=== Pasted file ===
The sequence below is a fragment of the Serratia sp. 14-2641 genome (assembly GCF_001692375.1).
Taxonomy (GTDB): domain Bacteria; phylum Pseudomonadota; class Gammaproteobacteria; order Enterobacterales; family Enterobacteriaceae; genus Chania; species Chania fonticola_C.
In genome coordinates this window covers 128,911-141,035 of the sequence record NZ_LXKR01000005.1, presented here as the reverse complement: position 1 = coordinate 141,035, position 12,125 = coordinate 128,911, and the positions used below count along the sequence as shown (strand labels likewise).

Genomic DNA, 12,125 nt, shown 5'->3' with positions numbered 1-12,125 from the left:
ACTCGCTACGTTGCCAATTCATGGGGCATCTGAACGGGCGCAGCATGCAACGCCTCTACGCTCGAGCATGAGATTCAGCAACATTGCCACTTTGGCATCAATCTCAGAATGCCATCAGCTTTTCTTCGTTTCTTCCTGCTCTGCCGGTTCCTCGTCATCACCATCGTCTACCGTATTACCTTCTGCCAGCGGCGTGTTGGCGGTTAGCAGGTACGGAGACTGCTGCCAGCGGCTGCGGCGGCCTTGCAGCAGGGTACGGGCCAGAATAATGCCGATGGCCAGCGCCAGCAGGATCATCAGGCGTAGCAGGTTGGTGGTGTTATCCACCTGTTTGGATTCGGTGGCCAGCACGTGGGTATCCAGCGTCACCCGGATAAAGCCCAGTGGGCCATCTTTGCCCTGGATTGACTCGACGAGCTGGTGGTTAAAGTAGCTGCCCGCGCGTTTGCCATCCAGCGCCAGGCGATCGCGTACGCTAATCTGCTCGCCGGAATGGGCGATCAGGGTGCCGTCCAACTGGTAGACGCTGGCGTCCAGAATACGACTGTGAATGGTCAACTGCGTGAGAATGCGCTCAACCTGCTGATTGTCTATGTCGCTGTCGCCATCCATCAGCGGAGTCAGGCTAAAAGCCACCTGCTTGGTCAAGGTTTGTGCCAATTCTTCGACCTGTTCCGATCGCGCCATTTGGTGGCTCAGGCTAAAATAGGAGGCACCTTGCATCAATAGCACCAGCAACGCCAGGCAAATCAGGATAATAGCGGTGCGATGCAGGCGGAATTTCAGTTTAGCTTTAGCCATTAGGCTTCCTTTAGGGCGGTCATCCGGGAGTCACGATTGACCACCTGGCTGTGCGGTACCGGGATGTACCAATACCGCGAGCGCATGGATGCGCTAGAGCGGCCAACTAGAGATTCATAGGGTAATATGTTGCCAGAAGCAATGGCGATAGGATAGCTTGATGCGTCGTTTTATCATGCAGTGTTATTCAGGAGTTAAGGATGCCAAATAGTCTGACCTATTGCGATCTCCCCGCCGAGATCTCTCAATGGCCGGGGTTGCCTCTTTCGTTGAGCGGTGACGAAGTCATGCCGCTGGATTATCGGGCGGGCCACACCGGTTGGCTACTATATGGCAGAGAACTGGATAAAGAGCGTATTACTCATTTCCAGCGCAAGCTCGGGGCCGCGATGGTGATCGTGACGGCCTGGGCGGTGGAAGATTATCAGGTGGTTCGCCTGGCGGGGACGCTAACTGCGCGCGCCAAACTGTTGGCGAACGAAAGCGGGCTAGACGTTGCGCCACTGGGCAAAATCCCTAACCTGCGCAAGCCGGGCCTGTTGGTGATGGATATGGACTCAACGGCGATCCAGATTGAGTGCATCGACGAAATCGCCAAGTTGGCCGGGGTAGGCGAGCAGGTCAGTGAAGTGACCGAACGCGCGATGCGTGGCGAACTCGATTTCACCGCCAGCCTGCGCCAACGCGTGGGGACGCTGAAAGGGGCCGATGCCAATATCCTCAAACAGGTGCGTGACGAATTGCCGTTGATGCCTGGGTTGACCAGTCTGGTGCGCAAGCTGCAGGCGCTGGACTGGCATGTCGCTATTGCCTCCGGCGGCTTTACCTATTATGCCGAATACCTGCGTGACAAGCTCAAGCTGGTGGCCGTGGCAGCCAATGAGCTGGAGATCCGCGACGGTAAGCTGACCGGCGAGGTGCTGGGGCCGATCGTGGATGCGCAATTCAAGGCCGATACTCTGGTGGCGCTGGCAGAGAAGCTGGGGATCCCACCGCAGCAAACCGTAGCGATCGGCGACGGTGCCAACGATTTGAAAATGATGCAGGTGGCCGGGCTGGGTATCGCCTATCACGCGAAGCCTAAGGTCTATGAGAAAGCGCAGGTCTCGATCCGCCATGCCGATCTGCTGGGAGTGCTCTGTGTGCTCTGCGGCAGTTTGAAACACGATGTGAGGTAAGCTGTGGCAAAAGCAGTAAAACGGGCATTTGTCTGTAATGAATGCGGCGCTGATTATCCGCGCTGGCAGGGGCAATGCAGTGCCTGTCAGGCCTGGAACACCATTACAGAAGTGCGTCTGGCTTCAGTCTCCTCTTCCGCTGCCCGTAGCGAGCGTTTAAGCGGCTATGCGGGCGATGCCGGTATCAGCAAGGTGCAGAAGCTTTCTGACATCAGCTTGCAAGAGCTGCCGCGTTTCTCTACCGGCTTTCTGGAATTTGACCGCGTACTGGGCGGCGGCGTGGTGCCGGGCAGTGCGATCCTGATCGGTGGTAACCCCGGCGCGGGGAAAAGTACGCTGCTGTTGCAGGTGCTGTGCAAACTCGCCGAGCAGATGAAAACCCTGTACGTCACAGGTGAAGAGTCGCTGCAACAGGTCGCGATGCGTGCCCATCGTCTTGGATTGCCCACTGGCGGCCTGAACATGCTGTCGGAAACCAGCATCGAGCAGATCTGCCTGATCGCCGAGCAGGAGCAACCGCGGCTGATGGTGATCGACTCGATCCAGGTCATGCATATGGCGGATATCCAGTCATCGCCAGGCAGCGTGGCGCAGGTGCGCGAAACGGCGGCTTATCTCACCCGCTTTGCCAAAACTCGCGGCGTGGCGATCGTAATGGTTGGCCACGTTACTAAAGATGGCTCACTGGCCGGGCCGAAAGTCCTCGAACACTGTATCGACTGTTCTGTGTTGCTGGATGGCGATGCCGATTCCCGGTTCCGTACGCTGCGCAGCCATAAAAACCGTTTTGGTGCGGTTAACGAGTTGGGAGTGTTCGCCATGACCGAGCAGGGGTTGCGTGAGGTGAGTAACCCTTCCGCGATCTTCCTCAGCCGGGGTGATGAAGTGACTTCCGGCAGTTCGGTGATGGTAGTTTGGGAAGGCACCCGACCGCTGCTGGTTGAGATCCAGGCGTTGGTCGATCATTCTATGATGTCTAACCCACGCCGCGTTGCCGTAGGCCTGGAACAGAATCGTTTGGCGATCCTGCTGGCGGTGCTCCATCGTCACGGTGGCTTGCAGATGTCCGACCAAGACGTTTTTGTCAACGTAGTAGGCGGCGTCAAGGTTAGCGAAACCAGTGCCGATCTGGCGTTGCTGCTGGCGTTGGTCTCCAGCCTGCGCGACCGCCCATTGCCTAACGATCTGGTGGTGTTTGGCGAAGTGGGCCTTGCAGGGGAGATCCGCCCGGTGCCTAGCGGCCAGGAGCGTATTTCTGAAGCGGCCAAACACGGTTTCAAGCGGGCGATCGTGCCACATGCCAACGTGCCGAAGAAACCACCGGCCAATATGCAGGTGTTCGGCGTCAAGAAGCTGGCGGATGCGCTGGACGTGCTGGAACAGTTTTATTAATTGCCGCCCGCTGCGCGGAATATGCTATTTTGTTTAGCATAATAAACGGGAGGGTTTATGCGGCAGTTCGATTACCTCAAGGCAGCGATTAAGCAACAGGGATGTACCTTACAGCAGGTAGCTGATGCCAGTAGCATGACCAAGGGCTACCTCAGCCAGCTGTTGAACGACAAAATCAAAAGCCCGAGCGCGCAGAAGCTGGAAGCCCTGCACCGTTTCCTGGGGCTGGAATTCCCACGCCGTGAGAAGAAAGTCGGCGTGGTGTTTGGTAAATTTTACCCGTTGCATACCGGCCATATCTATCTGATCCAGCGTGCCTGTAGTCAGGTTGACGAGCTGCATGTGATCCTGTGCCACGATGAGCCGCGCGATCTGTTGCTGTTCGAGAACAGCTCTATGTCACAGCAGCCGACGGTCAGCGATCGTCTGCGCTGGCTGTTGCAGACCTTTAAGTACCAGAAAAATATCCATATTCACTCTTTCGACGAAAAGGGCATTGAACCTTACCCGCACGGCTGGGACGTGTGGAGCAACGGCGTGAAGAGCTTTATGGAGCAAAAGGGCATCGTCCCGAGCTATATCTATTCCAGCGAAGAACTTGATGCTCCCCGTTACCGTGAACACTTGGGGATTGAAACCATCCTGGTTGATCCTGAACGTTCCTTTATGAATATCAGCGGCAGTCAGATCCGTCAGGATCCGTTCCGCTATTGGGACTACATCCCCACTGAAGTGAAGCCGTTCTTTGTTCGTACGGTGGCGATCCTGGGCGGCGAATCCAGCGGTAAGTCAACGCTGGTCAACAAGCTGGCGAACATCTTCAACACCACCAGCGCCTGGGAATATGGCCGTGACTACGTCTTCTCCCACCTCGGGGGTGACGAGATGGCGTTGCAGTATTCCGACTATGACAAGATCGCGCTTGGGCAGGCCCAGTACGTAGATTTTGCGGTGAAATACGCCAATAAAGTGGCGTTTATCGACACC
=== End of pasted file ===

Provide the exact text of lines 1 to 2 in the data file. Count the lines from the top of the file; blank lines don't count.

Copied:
The sequence below is a fragment of the Serratia sp. 14-2641 genome (assembly GCF_001692375.1).
Taxonomy (GTDB): domain Bacteria; phylum Pseudomonadota; class Gammaproteobacteria; order Enterobacterales; family Enterobacteriaceae; genus Chania; species Chania fonticola_C.